For Derek Smith and Jon Caldwell, former professional soccer players, former teammates and former roommates, soccer has been their lifelong passion. From this partnership sprang a new passion -- Cincinnati-based The Ginga Touch.

Smith and Caldwell believe that Ginga – defined as the sway a player has in his or her feet and legs – is the future of the sport in this country. The Ginga Touch focuses on the individual skills of the player which are honed by futsal – whereby soccer is played 5-on-5 on a smaller pitch, usually indoors and with a smaller ball.

About six years ago, Caldwell recalled to Loyalty 360, “Derek and I were roommates and teammates and we started just thinking about the U.S. and soccer and what was kind of missing in 2007.  We had all these cool ideas. We were still playing professionally at the time. Then in 2009 we started Ginga with 24 kids. Now we’re blessed with kids wanting to participate and we’ve worked with at least 300 kids so far.”

The main reason The Ginga Touch was created, Caldwell said, was because he and Smith were “obsessed with YouTube and street soccer in Brazil and knowing these are the best players in world. We started learning these moves and skills and now we’re teaching these skills to kids.”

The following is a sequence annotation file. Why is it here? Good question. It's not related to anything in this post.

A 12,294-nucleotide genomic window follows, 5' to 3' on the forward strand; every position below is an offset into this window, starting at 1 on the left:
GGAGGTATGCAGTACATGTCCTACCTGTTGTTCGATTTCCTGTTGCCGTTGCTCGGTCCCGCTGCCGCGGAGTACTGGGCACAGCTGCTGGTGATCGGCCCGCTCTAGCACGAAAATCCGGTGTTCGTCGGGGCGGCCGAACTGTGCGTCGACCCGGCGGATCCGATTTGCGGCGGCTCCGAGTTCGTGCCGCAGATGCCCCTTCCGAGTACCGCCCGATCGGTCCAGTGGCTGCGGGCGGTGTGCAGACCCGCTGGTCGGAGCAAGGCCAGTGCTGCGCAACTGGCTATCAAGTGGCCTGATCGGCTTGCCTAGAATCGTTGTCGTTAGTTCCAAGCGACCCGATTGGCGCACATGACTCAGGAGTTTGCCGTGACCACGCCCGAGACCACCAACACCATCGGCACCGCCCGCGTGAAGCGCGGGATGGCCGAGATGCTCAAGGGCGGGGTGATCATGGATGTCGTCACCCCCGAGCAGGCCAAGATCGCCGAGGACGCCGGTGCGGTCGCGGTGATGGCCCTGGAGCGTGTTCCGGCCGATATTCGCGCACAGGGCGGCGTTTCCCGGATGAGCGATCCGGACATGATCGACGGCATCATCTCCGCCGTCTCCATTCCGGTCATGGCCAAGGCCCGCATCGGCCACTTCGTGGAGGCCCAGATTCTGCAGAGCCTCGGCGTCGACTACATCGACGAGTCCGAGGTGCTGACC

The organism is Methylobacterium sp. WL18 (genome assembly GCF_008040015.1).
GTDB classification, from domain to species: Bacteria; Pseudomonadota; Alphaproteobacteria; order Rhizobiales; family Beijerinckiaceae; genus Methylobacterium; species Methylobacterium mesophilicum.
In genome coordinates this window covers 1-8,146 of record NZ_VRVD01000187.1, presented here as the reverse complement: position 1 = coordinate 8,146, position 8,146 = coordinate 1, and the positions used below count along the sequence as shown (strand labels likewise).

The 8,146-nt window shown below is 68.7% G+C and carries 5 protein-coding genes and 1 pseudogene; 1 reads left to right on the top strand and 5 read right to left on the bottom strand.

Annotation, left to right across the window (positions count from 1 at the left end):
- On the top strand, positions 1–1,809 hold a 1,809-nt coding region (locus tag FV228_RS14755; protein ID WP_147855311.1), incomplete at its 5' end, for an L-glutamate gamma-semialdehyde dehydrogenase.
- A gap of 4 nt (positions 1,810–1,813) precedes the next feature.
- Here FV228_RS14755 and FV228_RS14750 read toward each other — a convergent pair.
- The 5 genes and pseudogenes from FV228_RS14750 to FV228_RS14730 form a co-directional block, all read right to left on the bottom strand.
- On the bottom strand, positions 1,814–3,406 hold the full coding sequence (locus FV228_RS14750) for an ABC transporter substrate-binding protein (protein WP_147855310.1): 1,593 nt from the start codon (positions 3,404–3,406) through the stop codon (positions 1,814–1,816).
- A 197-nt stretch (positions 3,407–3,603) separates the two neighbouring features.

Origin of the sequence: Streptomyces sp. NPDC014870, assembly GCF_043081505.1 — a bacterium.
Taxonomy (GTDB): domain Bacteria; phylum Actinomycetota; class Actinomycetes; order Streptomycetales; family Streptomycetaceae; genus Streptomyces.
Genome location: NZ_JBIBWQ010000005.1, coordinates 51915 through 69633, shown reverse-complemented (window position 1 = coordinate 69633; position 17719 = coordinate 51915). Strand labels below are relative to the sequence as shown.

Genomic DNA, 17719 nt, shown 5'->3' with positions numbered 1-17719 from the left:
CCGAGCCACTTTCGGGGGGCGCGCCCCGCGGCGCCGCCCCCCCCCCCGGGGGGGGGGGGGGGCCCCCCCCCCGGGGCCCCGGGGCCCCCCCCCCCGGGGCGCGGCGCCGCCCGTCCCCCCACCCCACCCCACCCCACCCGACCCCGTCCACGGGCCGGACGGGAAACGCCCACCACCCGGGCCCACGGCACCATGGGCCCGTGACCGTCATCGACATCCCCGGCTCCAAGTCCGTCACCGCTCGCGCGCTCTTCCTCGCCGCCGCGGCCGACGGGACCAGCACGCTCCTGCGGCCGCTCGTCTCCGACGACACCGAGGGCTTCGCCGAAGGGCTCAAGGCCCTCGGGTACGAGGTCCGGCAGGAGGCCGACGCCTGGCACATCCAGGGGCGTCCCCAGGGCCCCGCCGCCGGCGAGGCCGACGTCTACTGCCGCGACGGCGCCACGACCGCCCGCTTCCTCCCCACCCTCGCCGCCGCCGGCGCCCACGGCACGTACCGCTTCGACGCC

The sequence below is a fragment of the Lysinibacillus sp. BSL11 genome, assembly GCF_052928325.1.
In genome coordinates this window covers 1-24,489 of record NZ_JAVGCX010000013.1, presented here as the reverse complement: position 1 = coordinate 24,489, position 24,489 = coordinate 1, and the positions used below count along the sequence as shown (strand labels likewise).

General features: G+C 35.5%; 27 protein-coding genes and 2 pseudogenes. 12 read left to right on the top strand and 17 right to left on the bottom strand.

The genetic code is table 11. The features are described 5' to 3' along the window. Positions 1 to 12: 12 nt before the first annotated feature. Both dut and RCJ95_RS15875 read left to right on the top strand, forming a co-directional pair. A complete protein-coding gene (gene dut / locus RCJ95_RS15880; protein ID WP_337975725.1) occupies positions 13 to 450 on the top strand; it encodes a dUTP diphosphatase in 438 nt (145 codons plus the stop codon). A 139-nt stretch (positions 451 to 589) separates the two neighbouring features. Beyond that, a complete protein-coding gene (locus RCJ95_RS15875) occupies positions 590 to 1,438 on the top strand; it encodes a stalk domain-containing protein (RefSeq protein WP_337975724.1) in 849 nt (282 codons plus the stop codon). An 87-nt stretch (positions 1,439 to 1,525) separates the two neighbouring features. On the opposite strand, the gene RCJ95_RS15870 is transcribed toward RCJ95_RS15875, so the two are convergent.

Ginga concentrates on an individual learning intricate and artistic ball possession and manipulation skills to be used against any defender.

The difference between Ginga and regular soccer is “it’s pure enjoyment,” Caldwell said. “We’ve had only one kid drop out in three years. These kids start learning moves and skills that kids growing up in Brazil are using. Parents are most impressed about the passion and enjoyment that kids get from training. We don’t make them wear mandatory shirts and we encourage them to wear their favorite professional team jersey. We play Samba music and the kids receive very good technical training.”

Smith and Caldwell are huge advocates of free play because “there’s too much organized soccer in the U.S. Pickup soccer games are where kids learn how to deal with situations and learn what they can do with the ball. We also provide training to get better, but also provide weekly opportunities to play with no coaches and no parents involved. We just let them play, which resonates well with the kids and parents.”

Smith said he has a very detailed curriculum that uses small and heavy balls and, with each new move a player learns, there is a name attached to it like the “Ronaldo Chop.”

Ginga’s personal involvement offers immediate engagement, according to Smith and Caldwell, and loads of fun because kids are learning individual ball skills that aren’t taught at the average youth soccer program.

“We get emails galore,” Caldwell said. “It’s unbelievable what some people have said. One said their daughter played Ginga for one week in the summer and they had never seen her play like that before and she can’t wait to do it again. I’ve learned a lot of life lessons from soccer about sharing and we not only want to develop skillful players, but develop good people also who respect each other. We’re about character building as much as skill building and the parents see that and respect that.”